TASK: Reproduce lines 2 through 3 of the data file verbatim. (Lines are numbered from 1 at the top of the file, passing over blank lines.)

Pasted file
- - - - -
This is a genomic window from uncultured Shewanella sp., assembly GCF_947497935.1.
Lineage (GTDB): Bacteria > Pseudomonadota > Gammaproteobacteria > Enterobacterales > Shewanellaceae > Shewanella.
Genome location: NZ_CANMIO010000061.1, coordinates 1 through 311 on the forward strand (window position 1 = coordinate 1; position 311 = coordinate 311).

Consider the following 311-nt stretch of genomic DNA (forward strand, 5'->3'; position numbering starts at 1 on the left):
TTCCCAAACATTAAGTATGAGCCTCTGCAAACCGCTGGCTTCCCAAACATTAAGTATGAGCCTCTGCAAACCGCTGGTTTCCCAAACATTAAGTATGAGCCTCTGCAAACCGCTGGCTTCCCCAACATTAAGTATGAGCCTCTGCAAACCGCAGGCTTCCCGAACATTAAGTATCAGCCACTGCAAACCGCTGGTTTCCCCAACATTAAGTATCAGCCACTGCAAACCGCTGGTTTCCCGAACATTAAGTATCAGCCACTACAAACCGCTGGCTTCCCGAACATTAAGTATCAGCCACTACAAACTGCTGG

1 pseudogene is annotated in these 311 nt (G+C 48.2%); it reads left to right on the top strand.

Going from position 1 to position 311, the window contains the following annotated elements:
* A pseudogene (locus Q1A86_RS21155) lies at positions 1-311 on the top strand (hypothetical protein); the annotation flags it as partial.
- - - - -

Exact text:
Lineage (GTDB): Bacteria > Pseudomonadota > Gammaproteobacteria > Enterobacterales > Shewanellaceae > Shewanella.
Genome location: NZ_CANMIO010000061.1, coordinates 1 through 311 on the forward strand (window position 1 = coordinate 1; position 311 = coordinate 311).